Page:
Miles Davis dropped out of music in 1975 and adopted a reclusive lifestyle infested with alcohol, cocaine, and sex. He acknowledged in his autobiography that sex and drugs took the place that music had occupied in his life. He quit playing the trumpet and his health generally deteriorated.
But the music beckoned. After a few false starts and with help from Cicely Tyson, whom he married in 1981, he eventually cut through the haze and got back in the studio. From June 1980 to May 1981 he recorded “The Man with the Horn,” released later in 1981 on Columbia as his first studio recording in seven years.
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“The Man with the Horn” sold well, but was not critically lauded. Nevertheless, Miles was back. He played straight trumpet with no mute and almost no electronic effects. He was joined by two musicians who would spend significant time with him over most of the last ten years of his life; Marcus Miller on bass and Bill Evans on sax. Also on the album were Al Foster on drums, Sammy Figueroa on percussion, Bruce Finnerty on guitar, and, on one tune, Mike Stern on guitar.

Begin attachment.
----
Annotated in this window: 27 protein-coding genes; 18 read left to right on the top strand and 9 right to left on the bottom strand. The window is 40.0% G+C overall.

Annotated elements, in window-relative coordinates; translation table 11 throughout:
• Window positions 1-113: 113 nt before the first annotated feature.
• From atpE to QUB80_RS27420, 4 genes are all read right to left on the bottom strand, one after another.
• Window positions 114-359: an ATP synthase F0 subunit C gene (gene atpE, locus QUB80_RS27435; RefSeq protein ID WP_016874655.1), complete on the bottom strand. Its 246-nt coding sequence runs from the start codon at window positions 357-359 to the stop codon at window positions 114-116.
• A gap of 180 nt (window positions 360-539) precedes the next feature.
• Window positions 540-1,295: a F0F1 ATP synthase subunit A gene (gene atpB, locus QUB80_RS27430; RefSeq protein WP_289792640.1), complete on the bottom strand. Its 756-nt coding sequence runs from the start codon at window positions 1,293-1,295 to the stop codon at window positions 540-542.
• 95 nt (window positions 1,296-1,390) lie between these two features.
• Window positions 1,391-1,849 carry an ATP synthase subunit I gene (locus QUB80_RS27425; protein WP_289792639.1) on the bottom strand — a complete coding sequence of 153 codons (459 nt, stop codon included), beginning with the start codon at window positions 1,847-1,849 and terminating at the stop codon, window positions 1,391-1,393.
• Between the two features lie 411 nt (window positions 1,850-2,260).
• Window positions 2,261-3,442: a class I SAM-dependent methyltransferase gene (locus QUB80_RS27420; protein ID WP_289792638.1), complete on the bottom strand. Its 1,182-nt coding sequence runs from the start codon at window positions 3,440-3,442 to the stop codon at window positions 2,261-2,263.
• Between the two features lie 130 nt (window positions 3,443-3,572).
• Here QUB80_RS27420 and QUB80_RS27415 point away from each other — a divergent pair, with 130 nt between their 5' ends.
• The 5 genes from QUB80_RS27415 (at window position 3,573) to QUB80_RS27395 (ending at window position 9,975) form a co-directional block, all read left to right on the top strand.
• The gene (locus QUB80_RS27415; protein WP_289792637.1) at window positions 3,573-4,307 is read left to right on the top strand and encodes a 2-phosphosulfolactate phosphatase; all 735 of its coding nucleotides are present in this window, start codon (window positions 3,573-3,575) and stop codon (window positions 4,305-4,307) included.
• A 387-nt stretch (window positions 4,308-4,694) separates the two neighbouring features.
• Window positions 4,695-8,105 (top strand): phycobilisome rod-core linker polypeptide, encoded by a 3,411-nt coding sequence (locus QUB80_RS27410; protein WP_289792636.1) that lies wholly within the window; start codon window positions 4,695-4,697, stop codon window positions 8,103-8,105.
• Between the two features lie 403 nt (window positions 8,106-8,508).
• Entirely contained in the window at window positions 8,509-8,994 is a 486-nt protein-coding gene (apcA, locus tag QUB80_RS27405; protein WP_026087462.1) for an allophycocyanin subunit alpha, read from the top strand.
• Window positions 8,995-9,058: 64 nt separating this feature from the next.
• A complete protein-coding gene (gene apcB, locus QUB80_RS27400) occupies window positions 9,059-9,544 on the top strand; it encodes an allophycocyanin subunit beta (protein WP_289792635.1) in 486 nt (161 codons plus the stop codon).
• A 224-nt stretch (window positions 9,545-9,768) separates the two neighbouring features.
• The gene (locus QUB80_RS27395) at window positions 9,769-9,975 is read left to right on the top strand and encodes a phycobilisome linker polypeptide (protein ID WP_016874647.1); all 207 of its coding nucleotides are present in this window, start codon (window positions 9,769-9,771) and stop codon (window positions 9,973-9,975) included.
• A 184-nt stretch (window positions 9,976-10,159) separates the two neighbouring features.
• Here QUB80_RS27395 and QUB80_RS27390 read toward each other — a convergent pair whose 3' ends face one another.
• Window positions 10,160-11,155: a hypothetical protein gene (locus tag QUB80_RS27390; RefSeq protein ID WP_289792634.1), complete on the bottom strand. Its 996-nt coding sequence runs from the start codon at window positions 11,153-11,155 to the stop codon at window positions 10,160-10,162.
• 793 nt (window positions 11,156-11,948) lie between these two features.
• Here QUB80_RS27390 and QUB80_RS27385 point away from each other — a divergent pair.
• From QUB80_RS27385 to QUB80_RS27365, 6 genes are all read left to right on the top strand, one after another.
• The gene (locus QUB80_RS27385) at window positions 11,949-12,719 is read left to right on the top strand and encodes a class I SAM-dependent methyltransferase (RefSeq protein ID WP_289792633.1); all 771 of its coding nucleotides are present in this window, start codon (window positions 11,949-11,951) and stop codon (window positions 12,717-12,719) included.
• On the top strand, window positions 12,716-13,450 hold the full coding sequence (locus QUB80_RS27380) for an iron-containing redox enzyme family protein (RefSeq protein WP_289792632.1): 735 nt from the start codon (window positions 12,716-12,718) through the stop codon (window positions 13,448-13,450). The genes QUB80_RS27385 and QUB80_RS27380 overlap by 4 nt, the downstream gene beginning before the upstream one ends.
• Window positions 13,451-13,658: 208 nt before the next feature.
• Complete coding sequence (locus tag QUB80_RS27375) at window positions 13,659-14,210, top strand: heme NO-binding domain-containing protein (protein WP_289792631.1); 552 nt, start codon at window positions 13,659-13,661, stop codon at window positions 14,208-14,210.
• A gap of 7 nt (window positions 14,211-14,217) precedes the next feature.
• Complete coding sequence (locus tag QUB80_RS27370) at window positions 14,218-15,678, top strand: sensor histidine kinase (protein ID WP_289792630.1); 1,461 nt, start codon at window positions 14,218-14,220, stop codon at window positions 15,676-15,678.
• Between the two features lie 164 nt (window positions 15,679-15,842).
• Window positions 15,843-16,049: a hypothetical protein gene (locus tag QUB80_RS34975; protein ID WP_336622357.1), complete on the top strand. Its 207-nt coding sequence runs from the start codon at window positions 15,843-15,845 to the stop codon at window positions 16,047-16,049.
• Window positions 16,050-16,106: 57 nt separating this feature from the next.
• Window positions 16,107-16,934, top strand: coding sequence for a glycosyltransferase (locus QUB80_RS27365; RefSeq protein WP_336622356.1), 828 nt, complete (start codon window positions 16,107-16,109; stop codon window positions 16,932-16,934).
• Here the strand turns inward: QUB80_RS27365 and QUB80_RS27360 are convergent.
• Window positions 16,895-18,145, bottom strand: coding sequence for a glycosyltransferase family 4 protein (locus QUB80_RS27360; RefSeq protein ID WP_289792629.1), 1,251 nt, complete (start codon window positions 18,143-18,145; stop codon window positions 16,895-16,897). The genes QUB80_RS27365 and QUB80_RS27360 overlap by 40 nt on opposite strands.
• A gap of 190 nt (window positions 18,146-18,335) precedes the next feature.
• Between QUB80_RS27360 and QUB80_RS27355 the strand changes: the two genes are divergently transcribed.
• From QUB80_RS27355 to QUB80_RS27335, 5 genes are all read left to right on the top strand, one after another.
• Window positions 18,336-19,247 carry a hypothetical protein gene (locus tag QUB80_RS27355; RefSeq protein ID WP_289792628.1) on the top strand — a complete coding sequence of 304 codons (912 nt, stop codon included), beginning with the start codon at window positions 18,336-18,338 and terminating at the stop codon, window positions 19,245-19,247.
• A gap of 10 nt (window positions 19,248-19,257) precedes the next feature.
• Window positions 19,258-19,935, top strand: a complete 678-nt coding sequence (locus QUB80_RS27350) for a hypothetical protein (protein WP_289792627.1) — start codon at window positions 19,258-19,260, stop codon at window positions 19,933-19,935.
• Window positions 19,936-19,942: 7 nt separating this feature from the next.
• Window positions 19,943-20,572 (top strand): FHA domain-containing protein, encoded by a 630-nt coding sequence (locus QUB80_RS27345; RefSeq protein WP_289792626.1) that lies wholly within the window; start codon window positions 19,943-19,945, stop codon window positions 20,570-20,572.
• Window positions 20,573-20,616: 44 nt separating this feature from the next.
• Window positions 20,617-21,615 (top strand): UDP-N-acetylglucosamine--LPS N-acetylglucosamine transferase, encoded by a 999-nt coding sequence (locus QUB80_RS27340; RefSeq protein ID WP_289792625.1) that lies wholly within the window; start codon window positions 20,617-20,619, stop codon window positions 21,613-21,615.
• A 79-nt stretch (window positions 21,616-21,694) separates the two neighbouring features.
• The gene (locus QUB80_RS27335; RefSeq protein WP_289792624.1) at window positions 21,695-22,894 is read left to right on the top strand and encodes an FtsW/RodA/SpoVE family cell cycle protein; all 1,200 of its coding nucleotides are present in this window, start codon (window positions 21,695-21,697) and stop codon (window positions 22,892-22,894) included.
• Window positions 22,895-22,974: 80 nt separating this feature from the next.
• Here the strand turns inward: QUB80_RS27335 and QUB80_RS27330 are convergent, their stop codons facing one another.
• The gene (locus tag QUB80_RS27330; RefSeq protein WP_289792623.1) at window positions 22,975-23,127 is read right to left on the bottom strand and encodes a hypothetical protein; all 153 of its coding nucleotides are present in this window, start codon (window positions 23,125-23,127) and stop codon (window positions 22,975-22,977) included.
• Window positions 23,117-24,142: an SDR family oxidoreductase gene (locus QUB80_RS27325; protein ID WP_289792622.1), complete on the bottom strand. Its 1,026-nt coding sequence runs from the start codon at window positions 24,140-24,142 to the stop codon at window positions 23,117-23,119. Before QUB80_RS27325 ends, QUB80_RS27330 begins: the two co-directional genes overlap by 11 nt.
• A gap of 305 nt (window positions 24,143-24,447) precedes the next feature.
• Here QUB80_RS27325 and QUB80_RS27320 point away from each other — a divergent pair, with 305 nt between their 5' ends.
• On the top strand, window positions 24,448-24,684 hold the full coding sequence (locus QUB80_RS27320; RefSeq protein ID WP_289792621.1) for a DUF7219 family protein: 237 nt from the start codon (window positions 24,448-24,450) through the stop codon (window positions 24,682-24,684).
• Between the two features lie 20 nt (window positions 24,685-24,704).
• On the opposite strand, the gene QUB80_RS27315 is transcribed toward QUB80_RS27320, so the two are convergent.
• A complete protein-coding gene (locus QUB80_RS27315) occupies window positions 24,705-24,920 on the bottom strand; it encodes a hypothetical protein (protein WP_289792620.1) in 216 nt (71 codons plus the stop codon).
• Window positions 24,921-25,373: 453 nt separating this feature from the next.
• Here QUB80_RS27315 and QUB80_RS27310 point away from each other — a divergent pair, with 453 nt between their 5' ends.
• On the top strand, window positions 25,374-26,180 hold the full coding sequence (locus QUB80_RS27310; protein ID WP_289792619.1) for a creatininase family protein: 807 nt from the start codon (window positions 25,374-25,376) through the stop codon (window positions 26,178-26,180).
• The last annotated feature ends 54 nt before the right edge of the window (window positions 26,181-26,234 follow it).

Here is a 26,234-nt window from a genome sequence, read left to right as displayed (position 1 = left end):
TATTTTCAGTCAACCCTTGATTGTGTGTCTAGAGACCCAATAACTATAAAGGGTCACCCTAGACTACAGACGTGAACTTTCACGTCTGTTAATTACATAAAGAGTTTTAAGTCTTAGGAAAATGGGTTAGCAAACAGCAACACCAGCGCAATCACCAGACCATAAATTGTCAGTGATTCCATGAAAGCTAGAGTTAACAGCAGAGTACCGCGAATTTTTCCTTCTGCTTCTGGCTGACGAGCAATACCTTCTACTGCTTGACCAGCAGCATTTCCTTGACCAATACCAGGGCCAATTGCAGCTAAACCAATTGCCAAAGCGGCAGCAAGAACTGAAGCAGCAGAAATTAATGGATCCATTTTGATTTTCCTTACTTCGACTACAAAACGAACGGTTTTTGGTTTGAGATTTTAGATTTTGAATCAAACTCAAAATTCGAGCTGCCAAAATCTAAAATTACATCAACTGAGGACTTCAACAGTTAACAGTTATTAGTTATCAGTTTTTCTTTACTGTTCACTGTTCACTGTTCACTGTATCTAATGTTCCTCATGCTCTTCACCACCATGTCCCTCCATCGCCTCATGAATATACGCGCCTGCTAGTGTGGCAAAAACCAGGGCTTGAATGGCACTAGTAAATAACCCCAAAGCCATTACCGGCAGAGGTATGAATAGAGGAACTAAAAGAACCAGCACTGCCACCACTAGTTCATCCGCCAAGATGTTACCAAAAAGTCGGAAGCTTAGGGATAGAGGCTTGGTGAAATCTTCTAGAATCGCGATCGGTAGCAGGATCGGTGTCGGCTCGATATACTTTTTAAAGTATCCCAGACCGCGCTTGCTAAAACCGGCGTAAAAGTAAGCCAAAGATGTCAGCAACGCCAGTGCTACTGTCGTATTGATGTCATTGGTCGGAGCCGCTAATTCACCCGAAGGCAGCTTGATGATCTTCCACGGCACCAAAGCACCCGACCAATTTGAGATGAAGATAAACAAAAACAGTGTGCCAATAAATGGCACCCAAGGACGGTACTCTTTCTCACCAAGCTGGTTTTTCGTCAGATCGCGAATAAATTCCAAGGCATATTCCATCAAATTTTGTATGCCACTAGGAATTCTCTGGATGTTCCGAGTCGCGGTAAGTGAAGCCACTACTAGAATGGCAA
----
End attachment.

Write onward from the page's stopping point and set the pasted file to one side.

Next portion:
The music continued the fusion path Davis had begun blazing in the late ‘60s into the ‘70s, but this time with more syncopation, throwing some funk into the Davis stew. The title track is a vocal, something rarely heard on a Miles Davis record.
Join Geoff Anderson this week on the Vinyl Vault for Miles Davis and “The Man with the Horn,” on Tuesday, November 8 at 8:30 pm on KUVO JAZZ.
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